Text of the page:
Autism Speaks Hails Ruling by Federal Judge Ordering Medicaid Coverage of ABA Treatment in Florida
NEW YORK (March 26, 2012) -- Autism Speaks, the nation's largest autism science and advocacy organization and the leading voice on autism insurance reform, today hailed Friday’s decision by U.S. District Court Judge Joan Lenard ordering Florida’s Medicaid program to cover Applied Behavior Analysis (ABA) immediately, finding the treatment was medically necessary and not “experimental” as claimed by the state. The written order was issued today and applies to all Medicaid-eligible individuals under 21.
“This ruling has potentially tremendous import for Medicaid autism coverage around the nation,” said Lorri Unumb, Esq, Autism Speaks’ vice president for state government affairs. “Judge Lenard’s ruling confirms what Autism Speaks and other autism advocates have argued for years – the evidence is in and it is unequivocal. ABA improves the lives of people with autism, particularly during the critical early years of their lives, and must be covered by all insurance plans.”
Unumb, who provided consultation to the plaintiffs in the case, K.G. v Dudek, directs Autism Speaks’ autism insurance reform campaign that has led 29 states to enact laws directing insurance companies to stop fighting ABA and start covering it. Through decades of research, ABA has developed many techniques for increasing useful behaviors and reducing those that may be harmful or that interfere with learning.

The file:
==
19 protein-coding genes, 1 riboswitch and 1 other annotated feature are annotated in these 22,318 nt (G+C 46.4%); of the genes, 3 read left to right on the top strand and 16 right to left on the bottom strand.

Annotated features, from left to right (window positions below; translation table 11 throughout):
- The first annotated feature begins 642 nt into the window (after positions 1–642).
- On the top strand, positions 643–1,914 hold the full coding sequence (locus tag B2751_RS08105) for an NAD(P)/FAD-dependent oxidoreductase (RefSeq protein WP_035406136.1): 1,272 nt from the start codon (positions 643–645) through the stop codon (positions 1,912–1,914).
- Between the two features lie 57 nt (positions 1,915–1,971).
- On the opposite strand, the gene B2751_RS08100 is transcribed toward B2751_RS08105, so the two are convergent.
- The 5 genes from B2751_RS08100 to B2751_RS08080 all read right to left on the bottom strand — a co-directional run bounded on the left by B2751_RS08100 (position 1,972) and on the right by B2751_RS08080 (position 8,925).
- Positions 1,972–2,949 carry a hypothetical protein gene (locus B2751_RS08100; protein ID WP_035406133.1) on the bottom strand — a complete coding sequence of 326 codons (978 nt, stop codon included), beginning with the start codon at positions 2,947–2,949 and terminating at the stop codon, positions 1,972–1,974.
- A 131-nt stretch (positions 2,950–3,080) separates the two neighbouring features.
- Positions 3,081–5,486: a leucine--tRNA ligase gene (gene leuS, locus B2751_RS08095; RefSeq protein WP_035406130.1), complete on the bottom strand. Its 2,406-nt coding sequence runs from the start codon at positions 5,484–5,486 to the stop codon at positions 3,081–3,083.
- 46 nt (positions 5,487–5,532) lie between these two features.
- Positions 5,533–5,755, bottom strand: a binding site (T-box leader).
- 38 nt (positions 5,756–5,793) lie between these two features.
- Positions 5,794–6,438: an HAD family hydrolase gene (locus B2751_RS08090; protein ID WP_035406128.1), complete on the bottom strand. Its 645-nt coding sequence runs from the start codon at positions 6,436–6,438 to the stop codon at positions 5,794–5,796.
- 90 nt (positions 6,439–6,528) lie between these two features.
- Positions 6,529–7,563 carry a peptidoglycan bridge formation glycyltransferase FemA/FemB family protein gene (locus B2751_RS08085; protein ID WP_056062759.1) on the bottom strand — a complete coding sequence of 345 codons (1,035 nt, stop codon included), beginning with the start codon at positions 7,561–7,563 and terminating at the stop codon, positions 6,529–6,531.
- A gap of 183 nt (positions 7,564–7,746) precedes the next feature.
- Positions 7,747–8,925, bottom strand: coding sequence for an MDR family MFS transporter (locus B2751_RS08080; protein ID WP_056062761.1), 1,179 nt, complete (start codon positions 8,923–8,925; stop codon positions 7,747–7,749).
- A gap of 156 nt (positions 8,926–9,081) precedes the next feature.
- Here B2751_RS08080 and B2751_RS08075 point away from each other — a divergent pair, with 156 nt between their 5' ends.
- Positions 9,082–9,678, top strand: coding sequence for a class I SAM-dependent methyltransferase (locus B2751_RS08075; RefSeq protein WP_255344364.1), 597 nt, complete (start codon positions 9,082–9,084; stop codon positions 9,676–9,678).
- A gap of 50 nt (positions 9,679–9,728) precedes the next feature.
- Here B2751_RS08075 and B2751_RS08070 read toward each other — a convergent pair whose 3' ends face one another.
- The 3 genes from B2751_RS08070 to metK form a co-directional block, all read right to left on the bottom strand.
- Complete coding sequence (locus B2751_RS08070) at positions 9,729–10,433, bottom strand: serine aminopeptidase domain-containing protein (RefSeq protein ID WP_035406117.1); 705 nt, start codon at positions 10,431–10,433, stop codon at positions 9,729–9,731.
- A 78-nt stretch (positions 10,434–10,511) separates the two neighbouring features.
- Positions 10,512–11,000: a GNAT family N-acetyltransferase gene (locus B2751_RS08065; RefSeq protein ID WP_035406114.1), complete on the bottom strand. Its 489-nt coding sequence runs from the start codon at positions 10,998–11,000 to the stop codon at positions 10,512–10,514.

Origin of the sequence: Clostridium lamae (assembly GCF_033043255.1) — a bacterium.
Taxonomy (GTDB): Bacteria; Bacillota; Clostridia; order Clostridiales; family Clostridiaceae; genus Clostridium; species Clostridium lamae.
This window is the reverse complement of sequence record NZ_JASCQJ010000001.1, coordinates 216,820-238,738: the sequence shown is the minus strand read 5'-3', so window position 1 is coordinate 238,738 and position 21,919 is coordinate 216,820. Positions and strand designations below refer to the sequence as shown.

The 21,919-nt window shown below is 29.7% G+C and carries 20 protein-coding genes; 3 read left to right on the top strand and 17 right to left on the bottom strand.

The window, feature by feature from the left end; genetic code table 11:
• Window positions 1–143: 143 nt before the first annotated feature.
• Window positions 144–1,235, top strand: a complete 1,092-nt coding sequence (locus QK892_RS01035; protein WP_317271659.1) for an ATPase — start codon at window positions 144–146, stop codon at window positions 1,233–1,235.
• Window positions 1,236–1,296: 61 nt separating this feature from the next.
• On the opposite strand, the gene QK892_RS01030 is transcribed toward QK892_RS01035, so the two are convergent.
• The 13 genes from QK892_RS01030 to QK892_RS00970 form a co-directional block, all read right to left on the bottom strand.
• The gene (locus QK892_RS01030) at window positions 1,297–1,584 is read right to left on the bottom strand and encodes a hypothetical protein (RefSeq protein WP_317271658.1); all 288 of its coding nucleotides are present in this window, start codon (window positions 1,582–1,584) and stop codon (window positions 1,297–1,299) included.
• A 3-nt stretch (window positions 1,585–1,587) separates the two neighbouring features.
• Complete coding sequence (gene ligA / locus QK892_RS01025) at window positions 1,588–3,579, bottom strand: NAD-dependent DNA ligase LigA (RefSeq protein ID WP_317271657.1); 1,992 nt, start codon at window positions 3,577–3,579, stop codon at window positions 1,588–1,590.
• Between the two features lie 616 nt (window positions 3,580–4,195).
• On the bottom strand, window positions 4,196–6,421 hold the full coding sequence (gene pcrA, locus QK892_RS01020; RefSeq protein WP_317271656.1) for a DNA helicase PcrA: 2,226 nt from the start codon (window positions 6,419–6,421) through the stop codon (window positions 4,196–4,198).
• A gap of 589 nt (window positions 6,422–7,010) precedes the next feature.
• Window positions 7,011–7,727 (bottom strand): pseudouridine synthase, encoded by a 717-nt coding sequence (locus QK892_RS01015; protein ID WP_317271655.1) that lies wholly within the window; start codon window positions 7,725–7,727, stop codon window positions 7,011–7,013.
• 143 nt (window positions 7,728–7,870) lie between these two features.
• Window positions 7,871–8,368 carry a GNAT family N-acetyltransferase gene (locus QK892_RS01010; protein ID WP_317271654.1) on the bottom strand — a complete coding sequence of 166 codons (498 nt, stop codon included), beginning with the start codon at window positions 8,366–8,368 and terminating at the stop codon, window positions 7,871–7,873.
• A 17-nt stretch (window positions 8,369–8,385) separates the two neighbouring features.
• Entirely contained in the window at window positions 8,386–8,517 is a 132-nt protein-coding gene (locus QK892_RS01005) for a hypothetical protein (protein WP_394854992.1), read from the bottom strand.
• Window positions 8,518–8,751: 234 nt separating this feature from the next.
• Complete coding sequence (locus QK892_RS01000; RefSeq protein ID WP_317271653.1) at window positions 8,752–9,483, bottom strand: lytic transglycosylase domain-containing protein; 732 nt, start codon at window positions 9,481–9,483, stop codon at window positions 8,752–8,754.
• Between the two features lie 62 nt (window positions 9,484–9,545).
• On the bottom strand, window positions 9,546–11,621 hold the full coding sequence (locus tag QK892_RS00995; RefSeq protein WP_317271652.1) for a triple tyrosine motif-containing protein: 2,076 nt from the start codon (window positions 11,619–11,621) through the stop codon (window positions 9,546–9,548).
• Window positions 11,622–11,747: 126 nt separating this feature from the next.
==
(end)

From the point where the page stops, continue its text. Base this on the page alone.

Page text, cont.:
In her ruling, Judge Lenard said in her 16 years on the bench, the case “if not the most important, is one of the most important cases that I have ever heard."
Lenard ruled the plaintiffs had established that “there exists in the scientific and medical peer-reviewed literature a plethora of meta-analyses, studies and articles that clearly establish ABA as an effective and significant treatment to prevent disability and to restore children to their best possible functional level and restore their developmental skills.”
She chastised the Florida Medicaid agency – the Agency for Health Care Administration – for failing to properly examine the evidence underlying ABA and for dragging its feet for years in studying the issue. “How many children were lost?” the judge asked.
Marking the time she issued her ruling, Judge Lenard said, “the State of Florida is hereby ordered to provide ABA treatment when it is appropriately prescribed by a medical professional immediately.”